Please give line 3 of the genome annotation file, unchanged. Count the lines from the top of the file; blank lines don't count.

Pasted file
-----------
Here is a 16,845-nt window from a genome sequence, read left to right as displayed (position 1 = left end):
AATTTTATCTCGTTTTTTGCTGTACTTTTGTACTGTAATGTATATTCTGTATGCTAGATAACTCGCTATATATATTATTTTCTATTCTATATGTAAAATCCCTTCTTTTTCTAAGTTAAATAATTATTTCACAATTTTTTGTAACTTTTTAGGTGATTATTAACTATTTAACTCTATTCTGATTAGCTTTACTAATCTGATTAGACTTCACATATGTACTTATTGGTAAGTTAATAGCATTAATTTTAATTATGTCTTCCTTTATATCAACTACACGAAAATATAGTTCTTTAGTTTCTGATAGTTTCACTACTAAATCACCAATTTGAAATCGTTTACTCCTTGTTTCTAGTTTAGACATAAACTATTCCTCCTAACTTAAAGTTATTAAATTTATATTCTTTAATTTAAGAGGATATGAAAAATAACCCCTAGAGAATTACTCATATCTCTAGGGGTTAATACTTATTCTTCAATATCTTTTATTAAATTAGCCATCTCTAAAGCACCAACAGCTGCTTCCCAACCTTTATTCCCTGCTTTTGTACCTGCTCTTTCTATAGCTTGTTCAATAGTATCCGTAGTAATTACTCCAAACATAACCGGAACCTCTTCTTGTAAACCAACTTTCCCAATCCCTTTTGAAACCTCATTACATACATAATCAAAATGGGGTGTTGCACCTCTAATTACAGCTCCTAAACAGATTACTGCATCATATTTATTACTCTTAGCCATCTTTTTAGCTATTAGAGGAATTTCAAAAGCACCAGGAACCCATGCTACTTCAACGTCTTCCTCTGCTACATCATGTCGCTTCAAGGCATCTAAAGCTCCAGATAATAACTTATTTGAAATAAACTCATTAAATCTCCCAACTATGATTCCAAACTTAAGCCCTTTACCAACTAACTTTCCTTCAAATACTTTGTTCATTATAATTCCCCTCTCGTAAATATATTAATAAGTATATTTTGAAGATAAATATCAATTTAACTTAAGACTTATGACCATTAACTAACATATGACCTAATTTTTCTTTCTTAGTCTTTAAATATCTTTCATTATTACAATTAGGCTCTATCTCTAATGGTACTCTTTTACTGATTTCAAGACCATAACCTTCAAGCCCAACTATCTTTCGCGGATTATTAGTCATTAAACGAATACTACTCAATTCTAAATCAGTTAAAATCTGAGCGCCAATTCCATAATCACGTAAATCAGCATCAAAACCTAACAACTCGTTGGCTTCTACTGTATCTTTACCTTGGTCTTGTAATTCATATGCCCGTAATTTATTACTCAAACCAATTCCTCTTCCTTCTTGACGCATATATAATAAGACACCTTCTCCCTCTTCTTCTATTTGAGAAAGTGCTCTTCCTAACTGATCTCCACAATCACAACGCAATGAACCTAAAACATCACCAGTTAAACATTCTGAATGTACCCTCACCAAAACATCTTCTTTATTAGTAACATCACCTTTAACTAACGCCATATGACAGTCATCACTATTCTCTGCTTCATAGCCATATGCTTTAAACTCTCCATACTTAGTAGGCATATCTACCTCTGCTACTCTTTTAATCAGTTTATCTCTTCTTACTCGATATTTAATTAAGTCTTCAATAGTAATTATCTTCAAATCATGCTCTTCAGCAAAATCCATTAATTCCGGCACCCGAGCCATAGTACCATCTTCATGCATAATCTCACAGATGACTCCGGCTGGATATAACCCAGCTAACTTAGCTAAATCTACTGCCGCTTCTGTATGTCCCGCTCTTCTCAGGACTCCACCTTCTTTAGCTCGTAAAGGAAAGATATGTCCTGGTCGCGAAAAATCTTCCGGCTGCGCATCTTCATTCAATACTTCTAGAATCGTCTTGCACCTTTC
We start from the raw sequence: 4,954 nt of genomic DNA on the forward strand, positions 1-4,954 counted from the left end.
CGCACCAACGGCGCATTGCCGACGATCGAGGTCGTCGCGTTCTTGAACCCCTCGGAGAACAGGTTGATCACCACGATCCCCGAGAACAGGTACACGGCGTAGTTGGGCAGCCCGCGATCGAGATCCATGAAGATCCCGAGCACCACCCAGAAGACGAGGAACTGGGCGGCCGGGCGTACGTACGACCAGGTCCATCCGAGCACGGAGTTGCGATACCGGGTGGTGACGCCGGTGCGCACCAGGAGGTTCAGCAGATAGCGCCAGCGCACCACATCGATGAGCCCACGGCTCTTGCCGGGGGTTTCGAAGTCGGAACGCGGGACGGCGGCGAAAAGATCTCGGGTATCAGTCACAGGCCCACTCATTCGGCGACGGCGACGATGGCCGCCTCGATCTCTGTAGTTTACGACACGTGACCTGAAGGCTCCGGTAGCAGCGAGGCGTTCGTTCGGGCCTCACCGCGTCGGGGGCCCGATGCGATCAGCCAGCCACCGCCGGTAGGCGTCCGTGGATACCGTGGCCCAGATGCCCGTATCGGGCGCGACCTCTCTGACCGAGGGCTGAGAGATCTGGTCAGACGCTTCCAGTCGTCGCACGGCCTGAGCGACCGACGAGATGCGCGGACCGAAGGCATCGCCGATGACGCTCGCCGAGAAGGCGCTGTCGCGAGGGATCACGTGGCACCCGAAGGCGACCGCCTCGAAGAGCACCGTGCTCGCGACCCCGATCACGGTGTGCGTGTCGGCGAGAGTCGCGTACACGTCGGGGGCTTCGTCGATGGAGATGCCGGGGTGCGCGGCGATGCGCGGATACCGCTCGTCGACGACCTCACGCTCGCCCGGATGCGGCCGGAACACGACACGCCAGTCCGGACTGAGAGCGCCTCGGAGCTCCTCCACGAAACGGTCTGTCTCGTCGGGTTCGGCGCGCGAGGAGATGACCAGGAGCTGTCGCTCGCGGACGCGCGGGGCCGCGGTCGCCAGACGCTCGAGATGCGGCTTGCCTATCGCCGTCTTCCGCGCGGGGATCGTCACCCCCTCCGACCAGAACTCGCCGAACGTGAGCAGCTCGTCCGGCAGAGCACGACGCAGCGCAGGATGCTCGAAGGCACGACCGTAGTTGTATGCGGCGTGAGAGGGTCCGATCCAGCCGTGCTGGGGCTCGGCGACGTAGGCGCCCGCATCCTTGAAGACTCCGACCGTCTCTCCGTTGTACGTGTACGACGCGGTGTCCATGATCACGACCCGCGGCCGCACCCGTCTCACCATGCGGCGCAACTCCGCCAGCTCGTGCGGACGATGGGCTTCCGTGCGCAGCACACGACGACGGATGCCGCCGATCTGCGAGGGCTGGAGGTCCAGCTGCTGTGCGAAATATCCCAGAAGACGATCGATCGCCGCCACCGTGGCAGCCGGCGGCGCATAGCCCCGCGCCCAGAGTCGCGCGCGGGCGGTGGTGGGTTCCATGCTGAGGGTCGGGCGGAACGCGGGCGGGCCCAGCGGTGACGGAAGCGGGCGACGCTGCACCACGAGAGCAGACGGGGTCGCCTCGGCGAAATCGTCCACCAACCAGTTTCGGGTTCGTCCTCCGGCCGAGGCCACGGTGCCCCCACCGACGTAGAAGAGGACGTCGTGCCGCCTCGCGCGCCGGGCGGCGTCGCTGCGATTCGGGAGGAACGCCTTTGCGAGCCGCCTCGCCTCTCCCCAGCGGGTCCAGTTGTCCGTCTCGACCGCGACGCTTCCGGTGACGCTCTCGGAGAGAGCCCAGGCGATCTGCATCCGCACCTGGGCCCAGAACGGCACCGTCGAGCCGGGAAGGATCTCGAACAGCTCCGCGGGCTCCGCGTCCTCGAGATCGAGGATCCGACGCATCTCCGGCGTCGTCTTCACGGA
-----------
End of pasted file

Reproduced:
We start from the raw sequence: 4,954 nt of genomic DNA on the forward strand, positions 1-4,954 counted from the left end.